Psychologist shares the easiest parenting hack for ensuring your kids truly feel seen and heard

You don’t need us to tell you that parenting often involves striking a tricky balance between trusting your gut and learning new things along the way. Maybe you’re trying to be the type of parent to your own kids that you didn’t have, or maybe it’s purely a top priority to raise secure, confident kiddos however you can.

Turns out, simply shifting your tone of voice when speaking to your child — no matter how old they are — can help ensure they feel seen, heard, and loved, in turn helping to empower them in ways you might not even realize.

The technique, dubbed gentle communication, was discussed by clinical psychologist, author, and therapist Dr. Sue Johnson on a recent episode of the Open Relationships: Transforming Together podcast. Johnson shared that the mere act of lowering your tone of voice in favor of something softer when speaking to your little ones can help remind them that you are there for them unconditionally, something many of her patients mention lacking in their own upbringings.

She cited the late psychologist John Bowlby, who is credited with coining the attachment theory style of parenting, noting, “He looked at mothers and children and the bonds between them, and he looked at mothers who had secure bonds with their children and he looked at the way they interacted. They weren’t distant and blaming and judgmental and telling the kid what to do all the time. They also came close, dropped their voice, talked softly.”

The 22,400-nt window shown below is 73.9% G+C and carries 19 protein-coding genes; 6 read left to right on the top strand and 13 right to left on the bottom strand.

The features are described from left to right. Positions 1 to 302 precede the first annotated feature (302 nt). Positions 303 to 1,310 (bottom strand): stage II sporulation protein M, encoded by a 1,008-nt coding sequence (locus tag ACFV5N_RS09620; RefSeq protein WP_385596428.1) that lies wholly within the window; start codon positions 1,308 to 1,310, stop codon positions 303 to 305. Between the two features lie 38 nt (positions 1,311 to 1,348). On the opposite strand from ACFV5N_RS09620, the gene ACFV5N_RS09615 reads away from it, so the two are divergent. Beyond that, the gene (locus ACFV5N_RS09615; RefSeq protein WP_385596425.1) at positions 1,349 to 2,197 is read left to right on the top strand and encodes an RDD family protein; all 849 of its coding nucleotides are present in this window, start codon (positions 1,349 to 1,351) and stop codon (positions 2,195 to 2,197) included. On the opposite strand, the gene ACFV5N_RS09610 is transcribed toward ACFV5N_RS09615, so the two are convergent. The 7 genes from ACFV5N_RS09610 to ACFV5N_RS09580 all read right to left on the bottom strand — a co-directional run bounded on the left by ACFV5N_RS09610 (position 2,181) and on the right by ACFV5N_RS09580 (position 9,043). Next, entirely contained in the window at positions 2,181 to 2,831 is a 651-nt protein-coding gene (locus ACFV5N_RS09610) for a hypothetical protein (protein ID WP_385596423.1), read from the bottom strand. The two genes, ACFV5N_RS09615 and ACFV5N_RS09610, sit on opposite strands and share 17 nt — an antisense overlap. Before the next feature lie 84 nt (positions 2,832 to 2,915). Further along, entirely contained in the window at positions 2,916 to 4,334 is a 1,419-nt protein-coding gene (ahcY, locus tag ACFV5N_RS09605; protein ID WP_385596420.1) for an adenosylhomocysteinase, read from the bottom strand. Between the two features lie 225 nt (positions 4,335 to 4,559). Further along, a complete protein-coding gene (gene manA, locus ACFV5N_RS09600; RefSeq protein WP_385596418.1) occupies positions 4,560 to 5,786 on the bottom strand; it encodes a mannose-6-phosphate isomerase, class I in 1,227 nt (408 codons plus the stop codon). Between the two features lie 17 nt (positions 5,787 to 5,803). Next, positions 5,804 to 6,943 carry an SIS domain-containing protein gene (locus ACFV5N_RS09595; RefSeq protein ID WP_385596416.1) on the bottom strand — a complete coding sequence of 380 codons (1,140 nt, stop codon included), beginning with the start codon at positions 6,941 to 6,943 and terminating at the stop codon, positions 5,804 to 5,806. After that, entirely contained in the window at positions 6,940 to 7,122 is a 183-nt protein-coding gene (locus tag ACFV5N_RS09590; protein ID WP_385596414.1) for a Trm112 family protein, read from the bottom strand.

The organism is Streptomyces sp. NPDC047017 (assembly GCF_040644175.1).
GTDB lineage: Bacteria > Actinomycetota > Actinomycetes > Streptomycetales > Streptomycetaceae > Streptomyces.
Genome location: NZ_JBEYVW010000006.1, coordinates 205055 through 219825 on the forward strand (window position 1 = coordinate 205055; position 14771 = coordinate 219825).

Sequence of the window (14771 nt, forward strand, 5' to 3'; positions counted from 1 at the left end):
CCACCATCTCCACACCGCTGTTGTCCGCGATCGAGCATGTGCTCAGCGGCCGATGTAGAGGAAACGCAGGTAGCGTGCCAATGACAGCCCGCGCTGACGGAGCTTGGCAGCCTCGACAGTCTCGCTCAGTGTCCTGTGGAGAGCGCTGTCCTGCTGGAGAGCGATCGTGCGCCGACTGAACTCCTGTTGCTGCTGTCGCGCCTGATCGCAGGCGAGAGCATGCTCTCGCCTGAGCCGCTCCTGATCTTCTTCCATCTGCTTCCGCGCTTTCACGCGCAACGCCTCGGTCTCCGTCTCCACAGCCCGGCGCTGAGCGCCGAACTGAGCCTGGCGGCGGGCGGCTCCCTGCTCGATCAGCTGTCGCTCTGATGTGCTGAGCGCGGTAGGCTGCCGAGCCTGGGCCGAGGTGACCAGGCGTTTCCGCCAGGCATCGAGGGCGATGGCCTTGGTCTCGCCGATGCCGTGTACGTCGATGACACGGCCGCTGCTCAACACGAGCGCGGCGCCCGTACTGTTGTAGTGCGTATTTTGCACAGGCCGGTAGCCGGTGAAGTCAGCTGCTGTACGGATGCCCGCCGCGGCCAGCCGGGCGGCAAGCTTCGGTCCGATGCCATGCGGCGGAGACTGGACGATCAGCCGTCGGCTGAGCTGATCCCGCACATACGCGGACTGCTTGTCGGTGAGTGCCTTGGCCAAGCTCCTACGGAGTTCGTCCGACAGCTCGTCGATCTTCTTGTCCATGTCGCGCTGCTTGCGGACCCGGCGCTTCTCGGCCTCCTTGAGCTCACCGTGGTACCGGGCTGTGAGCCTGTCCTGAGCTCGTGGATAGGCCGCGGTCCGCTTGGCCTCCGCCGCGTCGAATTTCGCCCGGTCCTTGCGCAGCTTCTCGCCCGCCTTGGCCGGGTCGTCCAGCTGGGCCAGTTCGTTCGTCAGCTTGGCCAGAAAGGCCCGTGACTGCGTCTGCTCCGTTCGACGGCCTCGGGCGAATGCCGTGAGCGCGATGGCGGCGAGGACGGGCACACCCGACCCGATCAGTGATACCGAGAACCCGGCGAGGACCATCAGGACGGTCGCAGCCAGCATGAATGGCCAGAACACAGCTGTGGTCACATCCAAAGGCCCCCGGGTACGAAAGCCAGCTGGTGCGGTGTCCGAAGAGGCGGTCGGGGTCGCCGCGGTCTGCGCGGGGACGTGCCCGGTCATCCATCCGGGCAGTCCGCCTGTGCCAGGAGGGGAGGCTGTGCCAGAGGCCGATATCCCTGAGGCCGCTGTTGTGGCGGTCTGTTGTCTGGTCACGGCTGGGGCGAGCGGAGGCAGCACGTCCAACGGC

“The relationship message there is: ‘I’m here, you’re safe with me, I’m here for you, I see you,’” she continued. “The number of people who come to me traumatized in their family of origin and they always say the same thing. They say things like ‘nobody saw me. I was invisible.’”

Johnson echoed the powerful reminder that we as human beings can’t give that power to ourselves if we don’t feel it from someone else around us, which is why this tiny shift in your manner of speaking could help gently remind your child that they are important, and that what they think, feel, and say matters.

Whew. If you grew up in a household where you didn’t have someone going to bat for you in this way, you’ll know just how powerful this notion can be. Then, you can model that for those around you, be they your own children or other loved ones in your life, which can help you find healing in your own ways, too.